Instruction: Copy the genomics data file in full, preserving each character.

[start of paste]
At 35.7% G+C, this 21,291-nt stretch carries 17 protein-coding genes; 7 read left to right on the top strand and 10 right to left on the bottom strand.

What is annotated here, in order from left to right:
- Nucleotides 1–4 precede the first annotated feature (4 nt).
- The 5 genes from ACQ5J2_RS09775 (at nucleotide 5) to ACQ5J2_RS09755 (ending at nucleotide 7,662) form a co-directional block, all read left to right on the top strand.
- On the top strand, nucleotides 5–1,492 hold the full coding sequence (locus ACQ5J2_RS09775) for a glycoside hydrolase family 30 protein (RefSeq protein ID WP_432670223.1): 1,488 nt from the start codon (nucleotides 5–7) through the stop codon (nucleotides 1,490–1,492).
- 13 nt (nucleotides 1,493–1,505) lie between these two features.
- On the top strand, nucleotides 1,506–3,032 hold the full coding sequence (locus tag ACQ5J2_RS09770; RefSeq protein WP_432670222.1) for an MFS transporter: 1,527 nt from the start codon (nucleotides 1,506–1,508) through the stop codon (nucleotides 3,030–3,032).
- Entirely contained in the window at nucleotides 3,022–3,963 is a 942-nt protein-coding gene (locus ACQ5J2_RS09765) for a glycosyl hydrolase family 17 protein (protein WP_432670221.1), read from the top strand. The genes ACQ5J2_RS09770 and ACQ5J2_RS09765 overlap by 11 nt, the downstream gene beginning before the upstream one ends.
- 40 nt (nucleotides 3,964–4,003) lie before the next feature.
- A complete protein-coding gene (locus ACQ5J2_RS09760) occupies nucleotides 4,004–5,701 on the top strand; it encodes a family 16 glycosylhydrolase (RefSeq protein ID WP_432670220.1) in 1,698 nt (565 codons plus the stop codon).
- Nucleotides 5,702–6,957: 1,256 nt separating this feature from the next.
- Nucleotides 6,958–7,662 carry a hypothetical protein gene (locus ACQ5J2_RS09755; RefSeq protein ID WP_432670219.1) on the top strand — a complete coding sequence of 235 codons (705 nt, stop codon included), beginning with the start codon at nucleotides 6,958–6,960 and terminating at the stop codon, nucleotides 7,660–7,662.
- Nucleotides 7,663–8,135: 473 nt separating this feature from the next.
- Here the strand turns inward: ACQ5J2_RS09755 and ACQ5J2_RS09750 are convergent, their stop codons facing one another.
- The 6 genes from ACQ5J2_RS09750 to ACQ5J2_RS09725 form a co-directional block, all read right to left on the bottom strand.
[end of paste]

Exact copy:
At 35.7% G+C, this 21,291-nt stretch carries 17 protein-coding genes; 7 read left to right on the top strand and 10 right to left on the bottom strand.

What is annotated here, in order from left to right:
- Nucleotides 1–4 precede the first annotated feature (4 nt).
- The 5 genes from ACQ5J2_RS09775 (at nucleotide 5) to ACQ5J2_RS09755 (ending at nucleotide 7,662) form a co-directional block, all read left to right on the top strand.
- On the top strand, nucleotides 5–1,492 hold the full coding sequence (locus ACQ5J2_RS09775) for a glycoside hydrolase family 30 protein (RefSeq protein ID WP_432670223.1): 1,488 nt from the start codon (nucleotides 5–7) through the stop codon (nucleotides 1,490–1,492).
- 13 nt (nucleotides 1,493–1,505) lie between these two features.
- On the top strand, nucleotides 1,506–3,032 hold the full coding sequence (locus tag ACQ5J2_RS09770; RefSeq protein WP_432670222.1) for an MFS transporter: 1,527 nt from the start codon (nucleotides 1,506–1,508) through the stop codon (nucleotides 3,030–3,032).
- Entirely contained in the window at nucleotides 3,022–3,963 is a 942-nt protein-coding gene (locus ACQ5J2_RS09765) for a glycosyl hydrolase family 17 protein (protein WP_432670221.1), read from the top strand. The genes ACQ5J2_RS09770 and ACQ5J2_RS09765 overlap by 11 nt, the downstream gene beginning before the upstream one ends.
- 40 nt (nucleotides 3,964–4,003) lie before the next feature.
- A complete protein-coding gene (locus ACQ5J2_RS09760) occupies nucleotides 4,004–5,701 on the top strand; it encodes a family 16 glycosylhydrolase (RefSeq protein ID WP_432670220.1) in 1,698 nt (565 codons plus the stop codon).
- Nucleotides 5,702–6,957: 1,256 nt separating this feature from the next.
- Nucleotides 6,958–7,662 carry a hypothetical protein gene (locus ACQ5J2_RS09755; RefSeq protein ID WP_432670219.1) on the top strand — a complete coding sequence of 235 codons (705 nt, stop codon included), beginning with the start codon at nucleotides 6,958–6,960 and terminating at the stop codon, nucleotides 7,660–7,662.
- Nucleotides 7,663–8,135: 473 nt separating this feature from the next.
- Here the strand turns inward: ACQ5J2_RS09755 and ACQ5J2_RS09750 are convergent, their stop codons facing one another.
- The 6 genes from ACQ5J2_RS09750 to ACQ5J2_RS09725 form a co-directional block, all read right to left on the bottom strand.